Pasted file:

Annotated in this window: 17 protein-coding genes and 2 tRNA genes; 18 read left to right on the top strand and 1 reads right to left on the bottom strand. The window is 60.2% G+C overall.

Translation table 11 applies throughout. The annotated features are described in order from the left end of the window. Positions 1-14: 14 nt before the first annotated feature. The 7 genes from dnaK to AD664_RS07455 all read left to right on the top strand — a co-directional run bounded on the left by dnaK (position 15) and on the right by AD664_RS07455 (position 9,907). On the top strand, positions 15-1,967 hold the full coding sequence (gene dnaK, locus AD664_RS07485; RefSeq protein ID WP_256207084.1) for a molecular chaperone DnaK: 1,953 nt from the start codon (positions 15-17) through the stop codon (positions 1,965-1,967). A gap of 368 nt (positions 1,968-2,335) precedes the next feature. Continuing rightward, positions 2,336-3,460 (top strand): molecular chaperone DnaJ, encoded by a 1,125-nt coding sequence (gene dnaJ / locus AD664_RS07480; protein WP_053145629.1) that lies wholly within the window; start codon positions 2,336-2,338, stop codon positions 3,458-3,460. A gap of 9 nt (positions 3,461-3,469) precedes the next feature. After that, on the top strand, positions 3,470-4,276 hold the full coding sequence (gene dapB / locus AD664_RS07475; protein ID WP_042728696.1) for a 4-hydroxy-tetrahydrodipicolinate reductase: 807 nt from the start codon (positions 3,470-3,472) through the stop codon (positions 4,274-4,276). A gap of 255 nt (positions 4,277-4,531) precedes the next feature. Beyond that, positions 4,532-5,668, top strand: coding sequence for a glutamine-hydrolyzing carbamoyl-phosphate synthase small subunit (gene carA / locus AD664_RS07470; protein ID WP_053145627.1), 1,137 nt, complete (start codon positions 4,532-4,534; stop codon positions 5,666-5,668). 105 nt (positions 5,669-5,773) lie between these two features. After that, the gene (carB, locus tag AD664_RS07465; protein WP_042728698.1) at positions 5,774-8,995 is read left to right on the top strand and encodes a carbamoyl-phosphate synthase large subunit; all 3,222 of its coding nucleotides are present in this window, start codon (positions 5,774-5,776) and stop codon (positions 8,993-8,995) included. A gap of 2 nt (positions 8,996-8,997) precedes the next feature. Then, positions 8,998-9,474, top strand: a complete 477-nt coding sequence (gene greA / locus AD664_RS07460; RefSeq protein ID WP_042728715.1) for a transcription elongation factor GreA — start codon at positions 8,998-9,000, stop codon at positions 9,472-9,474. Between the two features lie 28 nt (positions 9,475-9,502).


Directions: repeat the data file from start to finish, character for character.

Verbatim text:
Annotated in this window: 17 protein-coding genes and 2 tRNA genes; 18 read left to right on the top strand and 1 reads right to left on the bottom strand. The window is 60.2% G+C overall.

Translation table 11 applies throughout. The annotated features are described in order from the left end of the window. Positions 1-14: 14 nt before the first annotated feature. The 7 genes from dnaK to AD664_RS07455 all read left to right on the top strand — a co-directional run bounded on the left by dnaK (position 15) and on the right by AD664_RS07455 (position 9,907). On the top strand, positions 15-1,967 hold the full coding sequence (gene dnaK, locus AD664_RS07485; RefSeq protein ID WP_256207084.1) for a molecular chaperone DnaK: 1,953 nt from the start codon (positions 15-17) through the stop codon (positions 1,965-1,967). A gap of 368 nt (positions 1,968-2,335) precedes the next feature. Continuing rightward, positions 2,336-3,460 (top strand): molecular chaperone DnaJ, encoded by a 1,125-nt coding sequence (gene dnaJ / locus AD664_RS07480; protein WP_053145629.1) that lies wholly within the window; start codon positions 2,336-2,338, stop codon positions 3,458-3,460. A gap of 9 nt (positions 3,461-3,469) precedes the next feature. After that, on the top strand, positions 3,470-4,276 hold the full coding sequence (gene dapB / locus AD664_RS07475; protein ID WP_042728696.1) for a 4-hydroxy-tetrahydrodipicolinate reductase: 807 nt from the start codon (positions 3,470-3,472) through the stop codon (positions 4,274-4,276). A gap of 255 nt (positions 4,277-4,531) precedes the next feature. Beyond that, positions 4,532-5,668, top strand: coding sequence for a glutamine-hydrolyzing carbamoyl-phosphate synthase small subunit (gene carA / locus AD664_RS07470; protein ID WP_053145627.1), 1,137 nt, complete (start codon positions 4,532-4,534; stop codon positions 5,666-5,668). 105 nt (positions 5,669-5,773) lie between these two features. After that, the gene (carB, locus tag AD664_RS07465; protein WP_042728698.1) at positions 5,774-8,995 is read left to right on the top strand and encodes a carbamoyl-phosphate synthase large subunit; all 3,222 of its coding nucleotides are present in this window, start codon (positions 5,774-5,776) and stop codon (positions 8,993-8,995) included. A gap of 2 nt (positions 8,996-8,997) precedes the next feature. Then, positions 8,998-9,474, top strand: a complete 477-nt coding sequence (gene greA / locus AD664_RS07460; RefSeq protein ID WP_042728715.1) for a transcription elongation factor GreA — start codon at positions 8,998-9,000, stop codon at positions 9,472-9,474. Between the two features lie 28 nt (positions 9,475-9,502).